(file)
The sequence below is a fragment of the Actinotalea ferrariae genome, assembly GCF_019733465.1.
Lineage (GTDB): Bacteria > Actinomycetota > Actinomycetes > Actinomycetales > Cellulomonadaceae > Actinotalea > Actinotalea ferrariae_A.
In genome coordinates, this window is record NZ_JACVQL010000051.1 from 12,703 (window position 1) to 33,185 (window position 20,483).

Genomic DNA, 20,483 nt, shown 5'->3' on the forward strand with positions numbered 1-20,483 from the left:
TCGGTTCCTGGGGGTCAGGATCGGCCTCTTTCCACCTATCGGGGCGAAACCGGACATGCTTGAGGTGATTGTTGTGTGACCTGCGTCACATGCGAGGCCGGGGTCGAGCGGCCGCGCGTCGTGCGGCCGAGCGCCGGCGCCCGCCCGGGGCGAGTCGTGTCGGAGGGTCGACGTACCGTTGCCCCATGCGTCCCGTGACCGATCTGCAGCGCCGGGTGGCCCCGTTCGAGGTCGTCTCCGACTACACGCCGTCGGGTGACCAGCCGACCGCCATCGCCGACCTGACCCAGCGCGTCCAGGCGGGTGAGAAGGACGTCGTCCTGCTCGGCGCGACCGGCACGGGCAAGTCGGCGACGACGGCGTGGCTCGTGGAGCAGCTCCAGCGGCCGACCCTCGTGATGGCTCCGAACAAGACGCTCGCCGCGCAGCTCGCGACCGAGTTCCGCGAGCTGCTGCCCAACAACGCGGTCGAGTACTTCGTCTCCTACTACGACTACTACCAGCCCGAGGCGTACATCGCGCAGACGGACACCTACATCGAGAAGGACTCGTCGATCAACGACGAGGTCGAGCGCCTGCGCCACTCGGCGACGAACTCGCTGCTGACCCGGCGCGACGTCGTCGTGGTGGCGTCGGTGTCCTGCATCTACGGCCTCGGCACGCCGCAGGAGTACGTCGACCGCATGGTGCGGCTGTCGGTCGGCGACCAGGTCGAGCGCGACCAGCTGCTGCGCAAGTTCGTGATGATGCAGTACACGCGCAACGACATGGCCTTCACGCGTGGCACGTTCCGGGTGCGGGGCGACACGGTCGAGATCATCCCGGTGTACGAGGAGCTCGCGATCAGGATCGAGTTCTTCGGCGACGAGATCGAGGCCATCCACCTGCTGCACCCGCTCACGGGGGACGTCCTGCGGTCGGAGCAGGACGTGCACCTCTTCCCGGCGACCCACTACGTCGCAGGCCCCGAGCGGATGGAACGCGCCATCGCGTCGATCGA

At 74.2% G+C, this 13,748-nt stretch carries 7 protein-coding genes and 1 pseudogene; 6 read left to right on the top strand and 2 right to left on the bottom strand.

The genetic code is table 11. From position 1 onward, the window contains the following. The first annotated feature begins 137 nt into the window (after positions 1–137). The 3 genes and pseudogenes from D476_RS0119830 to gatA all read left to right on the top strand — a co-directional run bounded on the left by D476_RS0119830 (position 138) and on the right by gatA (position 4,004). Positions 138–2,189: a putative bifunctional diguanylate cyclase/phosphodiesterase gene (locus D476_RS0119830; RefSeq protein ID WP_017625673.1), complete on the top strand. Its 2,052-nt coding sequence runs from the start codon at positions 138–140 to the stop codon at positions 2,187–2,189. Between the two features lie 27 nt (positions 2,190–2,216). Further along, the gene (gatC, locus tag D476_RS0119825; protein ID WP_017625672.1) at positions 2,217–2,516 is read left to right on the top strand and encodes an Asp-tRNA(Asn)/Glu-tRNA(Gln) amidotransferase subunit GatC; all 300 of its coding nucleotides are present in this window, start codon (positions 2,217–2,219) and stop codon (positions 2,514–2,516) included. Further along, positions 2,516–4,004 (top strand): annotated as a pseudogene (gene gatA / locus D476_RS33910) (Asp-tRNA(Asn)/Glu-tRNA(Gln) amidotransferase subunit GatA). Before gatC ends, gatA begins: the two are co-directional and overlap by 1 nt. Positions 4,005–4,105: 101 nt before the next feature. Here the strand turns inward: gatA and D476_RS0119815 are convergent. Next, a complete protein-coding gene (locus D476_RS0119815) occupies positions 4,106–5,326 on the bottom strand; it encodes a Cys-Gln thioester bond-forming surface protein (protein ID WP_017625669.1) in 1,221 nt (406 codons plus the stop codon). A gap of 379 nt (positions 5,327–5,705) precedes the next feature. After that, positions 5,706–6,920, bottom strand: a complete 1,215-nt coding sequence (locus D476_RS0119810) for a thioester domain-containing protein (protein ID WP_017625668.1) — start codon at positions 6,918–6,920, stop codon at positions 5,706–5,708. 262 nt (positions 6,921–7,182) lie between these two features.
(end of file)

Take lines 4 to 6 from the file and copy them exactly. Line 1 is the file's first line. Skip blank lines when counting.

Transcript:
Genomic DNA, 20,483 nt, shown 5'->3' on the forward strand with positions numbered 1-20,483 from the left:
TCGGTTCCTGGGGGTCAGGATCGGCCTCTTTCCACCTATCGGGGCGAAACCGGACATGCTTGAGGTGATTGTTGTGTGACCTGCGTCACATGCGAGGCCGGGGTCGAGCGGCCGCGCGTCGTGCGGCCGAGCGCCGGCGCCCGCCCGGGGCGAGTCGTGTCGGAGGGTCGACGTACCGTTGCCCCATGCGTCCCGTGACCGATCTGCAGCGCCGGGTGGCCCCGTTCGAGGTCGTCTCCGACTACACGCCGTCGGGTGACCAGCCGACCGCCATCGCCGACCTGACCCAGCGCGTCCAGGCGGGTGAGAAGGACGTCGTCCTGCTCGGCGCGACCGGCACGGGCAAGTCGGCGACGACGGCGTGGCTCGTGGAGCAGCTCCAGCGGCCGACCCTCGTGATGGCTCCGAACAAGACGCTCGCCGCGCAGCTCGCGACCGAGTTCCGCGAGCTGCTGCCCAACAACGCGGTCGAGTACTTCGTCTCCTACTACGACTACTACCAGCCCGAGGCGTACATCGCGCAGACGGACACCTACATCGAGAAGGACTCGTCGATCAACGACGAGGTCGAGCGCCTGCGCCACTCGGCGACGAACTCGCTGCTGACCCGGCGCGACGTCGTCGTGGTGGCGTCGGTGTCCTGCATCTACGGCCTCGGCACGCCGCAGGAGTACGTCGACCGCATGGTGCGGCTGTCGGTCGGCGACCAGGTCGAGCGCGACCAGCTGCTGCGCAAGTTCGTGATGATGCAGTACACGCGCAACGACATGGCCTTCACGCGTGGCACGTTCCGGGTGCGGGGCGACACGGTCGAGATCATCCCGGTGTACGAGGAGCTCGCGATCAGGATCGAGTTCTTCGGCGACGAGATCGAGGCCATCCACCTGCTGCACCCGCTCACGGGGGACGTCCTGCGGTCGGAGCAGGACGTGCACCTCTTCCCGGCGACCCACTACGTCGCAGGCCCCGAGCGGATGGAACGCGCCATCGCGTCGATCGA

At 74.2% G+C, this 13,748-nt stretch carries 7 protein-coding genes and 1 pseudogene; 6 read left to right on the top strand and 2 right to left on the bottom strand.